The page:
The first Sedge Warbler of the year was at Ivy Lake on 30th March, with the first Reed Warbler on the Long Pool on 7th April, and both were last seen on 3rd October – the former at Medmerry and the latter at both Church Norton and the North Wall.
The first Whitethroat was along the Tramway on the early date of 29th March, and the last (four) were at Medmerry on 4th October.
Blackcaps are rarely recorded in winter on the Peninsula, so one in the Bill House garden on 8th January was notable, and, indeed, the next sightings were not until 27th March, when individuals were seen in gardens in both Selsey and Sidlesham, and the last (four) of the year were seen at Church Norton on 16th October.
As usual, Spotted Flycatcher was the last of the regular spring migrants recorded, with the first at Northcommon Farm on the late date of 7th May. Autumn passage was unremarkable, though seven at Church Norton on 25th August was a good total, and the last of the year was there on 6th October.
Amazingly, almost exactly four years after the last Rose-coloured Starling was seen on the Peninsula, one was found in the same East Beach garden by the same observer on 12th October, remaining in the vicinity for two weeks, though often hard to find in the many nearby gardens.
The status of Coal Tit has been revised somewhat in the last two or three years, from an uncommon visitor to a scarce, but resident species, with the western and northern boundaries of the Peninsula producing birds on a fairly regular basis, but the churchyards of Pagham and Sidlesham were about the only sites in the south to produce any records at all.
The first Tree Sparrow on the Peninsula for at least five years was a surprise visitor to a Selsey garden on 4th November, though sadly it swiftly moved on and was not seen again.
Early in the year there were the usual scattering of Bullfinch records from various of the Chichester Gravel Pits and from the Itchenor Pond area, though one seen at Ferry Corner on 29th May was very unusual. The autumn saw a few more records than usual in the south of the Peninsula, with both the North Wall and Church Norton (where they are normally a scarce visitor) returning fairly regular reports of one or two birds from mid-September onwards.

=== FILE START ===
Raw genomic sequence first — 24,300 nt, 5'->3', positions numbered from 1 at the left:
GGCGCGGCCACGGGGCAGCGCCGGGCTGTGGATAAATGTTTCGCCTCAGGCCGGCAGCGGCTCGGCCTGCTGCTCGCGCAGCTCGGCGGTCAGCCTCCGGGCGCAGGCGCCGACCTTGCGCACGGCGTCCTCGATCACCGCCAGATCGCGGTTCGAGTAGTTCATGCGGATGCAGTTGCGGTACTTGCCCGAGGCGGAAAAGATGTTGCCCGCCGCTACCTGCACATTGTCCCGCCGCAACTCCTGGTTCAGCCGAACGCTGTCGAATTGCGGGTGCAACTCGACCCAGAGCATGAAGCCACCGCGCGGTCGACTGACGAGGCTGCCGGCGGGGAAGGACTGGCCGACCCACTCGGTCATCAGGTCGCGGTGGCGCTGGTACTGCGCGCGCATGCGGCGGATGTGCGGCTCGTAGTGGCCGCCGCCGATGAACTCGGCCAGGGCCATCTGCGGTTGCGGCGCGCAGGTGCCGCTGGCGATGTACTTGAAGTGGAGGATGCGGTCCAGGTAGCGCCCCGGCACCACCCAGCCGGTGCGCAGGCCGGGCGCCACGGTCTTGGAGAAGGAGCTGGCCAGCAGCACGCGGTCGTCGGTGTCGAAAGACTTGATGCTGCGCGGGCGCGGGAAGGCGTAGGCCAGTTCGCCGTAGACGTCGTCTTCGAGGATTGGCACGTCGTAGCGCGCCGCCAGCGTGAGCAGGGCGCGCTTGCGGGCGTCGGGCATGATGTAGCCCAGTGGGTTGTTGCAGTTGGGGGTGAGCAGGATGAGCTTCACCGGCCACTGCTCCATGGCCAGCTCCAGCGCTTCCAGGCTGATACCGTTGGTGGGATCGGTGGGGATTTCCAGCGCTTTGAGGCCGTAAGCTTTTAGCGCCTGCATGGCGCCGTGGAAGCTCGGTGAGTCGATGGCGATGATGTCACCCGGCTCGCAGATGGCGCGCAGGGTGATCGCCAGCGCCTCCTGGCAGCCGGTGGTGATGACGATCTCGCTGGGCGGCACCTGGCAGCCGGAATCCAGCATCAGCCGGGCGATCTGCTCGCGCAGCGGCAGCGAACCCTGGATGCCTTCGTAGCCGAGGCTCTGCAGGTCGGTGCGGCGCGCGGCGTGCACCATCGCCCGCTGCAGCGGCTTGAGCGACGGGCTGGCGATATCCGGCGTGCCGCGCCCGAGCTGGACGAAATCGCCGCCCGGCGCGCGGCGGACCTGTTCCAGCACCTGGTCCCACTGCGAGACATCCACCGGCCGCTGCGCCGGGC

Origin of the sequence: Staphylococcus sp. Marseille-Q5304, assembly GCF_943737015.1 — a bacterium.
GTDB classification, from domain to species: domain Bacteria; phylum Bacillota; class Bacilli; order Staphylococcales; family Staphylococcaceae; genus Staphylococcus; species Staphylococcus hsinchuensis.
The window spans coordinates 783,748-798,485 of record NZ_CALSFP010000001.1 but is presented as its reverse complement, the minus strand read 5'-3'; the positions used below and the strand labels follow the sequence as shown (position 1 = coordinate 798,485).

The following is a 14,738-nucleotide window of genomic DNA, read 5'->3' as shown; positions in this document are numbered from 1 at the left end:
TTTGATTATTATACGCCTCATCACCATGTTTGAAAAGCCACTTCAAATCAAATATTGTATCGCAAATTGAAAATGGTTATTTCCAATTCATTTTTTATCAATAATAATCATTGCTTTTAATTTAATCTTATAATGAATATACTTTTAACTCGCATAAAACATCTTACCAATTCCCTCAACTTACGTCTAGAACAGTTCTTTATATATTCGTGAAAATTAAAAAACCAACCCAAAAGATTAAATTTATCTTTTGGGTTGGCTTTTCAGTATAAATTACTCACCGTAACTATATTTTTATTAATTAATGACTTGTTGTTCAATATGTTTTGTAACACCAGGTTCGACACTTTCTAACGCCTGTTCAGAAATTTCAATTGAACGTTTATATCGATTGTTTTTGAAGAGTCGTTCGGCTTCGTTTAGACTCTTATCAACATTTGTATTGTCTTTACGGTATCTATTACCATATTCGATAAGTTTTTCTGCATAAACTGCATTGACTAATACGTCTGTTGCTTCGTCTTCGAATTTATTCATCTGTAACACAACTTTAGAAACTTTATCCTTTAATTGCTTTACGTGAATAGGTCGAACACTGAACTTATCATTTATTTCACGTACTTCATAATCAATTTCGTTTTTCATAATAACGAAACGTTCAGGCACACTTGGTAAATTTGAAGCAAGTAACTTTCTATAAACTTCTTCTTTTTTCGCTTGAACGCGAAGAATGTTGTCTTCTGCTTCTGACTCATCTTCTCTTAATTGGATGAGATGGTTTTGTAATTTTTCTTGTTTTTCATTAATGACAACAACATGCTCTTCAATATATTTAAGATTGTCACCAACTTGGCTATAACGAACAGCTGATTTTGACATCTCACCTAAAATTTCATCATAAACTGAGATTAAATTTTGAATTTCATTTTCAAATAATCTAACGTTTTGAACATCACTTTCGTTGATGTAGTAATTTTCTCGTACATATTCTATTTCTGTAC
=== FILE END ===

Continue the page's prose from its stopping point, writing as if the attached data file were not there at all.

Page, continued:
Frustratingly, the huge influx of Hawfinches into the country during the autumn almost completely passed the Peninsula by (not entirely surprisingly so, given the lack of woodland), with a solitary record from Drayton Pit, the northern-most extremity of the area, on 25th November being the sum total.
Visible migration reports of both Siskin and Lesser Redpoll were very late to start this autumn, though it was a better year than last, with the first of the former at the Bill on 17th September and the first (two) of the latter at the North Wall on 4th October. The biggest day for Siskins was 25th October, when 30 went over the Bill and there were a dozen or more in the alders at Church Norton and the Visitor Centre. Generally, much the scarcer of the two, there were as many Lesser Redpolls as Siskins seen, with 19 of the latter over the Bill on 27th October the peak.
After last year’s disappointments, Corn Buntings seemed to bounce back at Medmerry, with at least three or four pairs round Ham and other successful breeding pairs around the breach and on the western side. Groups of at least a dozen seen at Ham in late August and an apparent family of five seen regularly on the western side in September will hopefully survive the winter to continue rebuilding the population.
Yellowhammers seem to continue to prosper at Medmerry, but away from there, Apuldram and the North Wall area records were very few, with only one report from Church Norton (on 11th June) and just a handful of sightings from the wider Peninsula.
All the Snow Bunting reports came from East Head in the early part of the year, with the one present in December remaining into January and presumably joined by another from 10th Ferbruary until 25th at least, with the last report (of one) on 2nd March. A good autumn produced an incredibly tame bird around the Lifeboat Station area on 28th and 29th November and two around the concrete slabs at Church Norton on 4th to 6th December.